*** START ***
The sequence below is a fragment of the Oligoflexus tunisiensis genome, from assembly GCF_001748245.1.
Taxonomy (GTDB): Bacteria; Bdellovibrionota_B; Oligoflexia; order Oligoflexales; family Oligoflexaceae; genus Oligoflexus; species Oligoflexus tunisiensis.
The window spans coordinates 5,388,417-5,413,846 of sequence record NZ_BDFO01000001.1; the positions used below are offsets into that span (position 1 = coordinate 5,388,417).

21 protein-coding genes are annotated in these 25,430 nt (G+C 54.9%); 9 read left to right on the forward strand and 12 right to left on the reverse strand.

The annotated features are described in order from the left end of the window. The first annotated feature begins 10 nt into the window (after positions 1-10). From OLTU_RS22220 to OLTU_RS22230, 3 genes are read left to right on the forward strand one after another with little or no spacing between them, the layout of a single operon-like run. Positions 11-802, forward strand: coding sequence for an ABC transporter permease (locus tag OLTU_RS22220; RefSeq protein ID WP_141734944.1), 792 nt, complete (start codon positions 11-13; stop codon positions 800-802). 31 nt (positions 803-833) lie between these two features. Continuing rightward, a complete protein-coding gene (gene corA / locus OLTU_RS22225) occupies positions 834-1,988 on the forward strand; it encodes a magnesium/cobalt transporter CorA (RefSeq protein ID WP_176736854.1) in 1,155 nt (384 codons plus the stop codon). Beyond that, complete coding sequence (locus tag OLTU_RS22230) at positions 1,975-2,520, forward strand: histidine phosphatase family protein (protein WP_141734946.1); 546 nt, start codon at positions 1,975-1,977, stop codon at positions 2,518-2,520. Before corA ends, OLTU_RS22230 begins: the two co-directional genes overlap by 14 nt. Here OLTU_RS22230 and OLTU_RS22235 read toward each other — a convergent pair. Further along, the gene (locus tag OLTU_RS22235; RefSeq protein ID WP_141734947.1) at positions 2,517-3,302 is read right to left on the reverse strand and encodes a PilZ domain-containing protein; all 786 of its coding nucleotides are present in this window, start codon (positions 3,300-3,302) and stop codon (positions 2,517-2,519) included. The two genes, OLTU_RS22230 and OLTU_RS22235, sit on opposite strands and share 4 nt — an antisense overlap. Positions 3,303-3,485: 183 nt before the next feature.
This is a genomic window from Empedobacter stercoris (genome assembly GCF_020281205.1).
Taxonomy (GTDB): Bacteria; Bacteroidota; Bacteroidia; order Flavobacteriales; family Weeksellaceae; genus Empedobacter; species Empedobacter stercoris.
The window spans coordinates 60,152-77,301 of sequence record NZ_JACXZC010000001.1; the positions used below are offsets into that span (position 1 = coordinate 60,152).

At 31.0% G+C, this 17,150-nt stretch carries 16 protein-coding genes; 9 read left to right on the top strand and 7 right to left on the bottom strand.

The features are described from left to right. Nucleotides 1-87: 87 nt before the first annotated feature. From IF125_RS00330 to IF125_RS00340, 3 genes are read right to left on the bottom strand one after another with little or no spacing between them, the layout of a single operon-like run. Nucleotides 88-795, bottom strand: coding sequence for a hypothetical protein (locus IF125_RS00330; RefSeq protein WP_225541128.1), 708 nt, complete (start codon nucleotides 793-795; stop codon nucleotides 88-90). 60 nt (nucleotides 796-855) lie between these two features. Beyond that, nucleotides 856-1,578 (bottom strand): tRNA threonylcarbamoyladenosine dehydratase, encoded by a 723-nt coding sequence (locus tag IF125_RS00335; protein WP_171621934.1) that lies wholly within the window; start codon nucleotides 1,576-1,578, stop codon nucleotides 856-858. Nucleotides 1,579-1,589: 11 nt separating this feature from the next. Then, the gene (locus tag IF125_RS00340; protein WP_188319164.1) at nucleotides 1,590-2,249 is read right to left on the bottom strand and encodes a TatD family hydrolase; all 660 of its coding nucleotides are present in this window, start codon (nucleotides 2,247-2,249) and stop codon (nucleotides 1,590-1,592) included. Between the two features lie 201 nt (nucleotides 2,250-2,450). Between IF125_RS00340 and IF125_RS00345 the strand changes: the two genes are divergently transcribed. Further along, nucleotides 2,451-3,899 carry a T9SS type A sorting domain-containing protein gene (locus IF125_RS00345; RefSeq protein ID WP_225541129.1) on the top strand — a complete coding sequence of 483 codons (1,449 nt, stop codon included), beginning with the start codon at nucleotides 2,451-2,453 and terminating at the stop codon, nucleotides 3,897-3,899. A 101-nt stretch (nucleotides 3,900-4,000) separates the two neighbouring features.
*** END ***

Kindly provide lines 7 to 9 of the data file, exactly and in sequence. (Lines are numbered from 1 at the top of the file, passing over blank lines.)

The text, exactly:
Taxonomy (GTDB): Bacteria; Bacteroidota; Bacteroidia; order Flavobacteriales; family Weeksellaceae; genus Empedobacter; species Empedobacter stercoris.
The window spans coordinates 60,152-77,301 of sequence record NZ_JACXZC010000001.1; the positions used below are offsets into that span (position 1 = coordinate 60,152).

At 31.0% G+C, this 17,150-nt stretch carries 16 protein-coding genes; 9 read left to right on the top strand and 7 right to left on the bottom strand.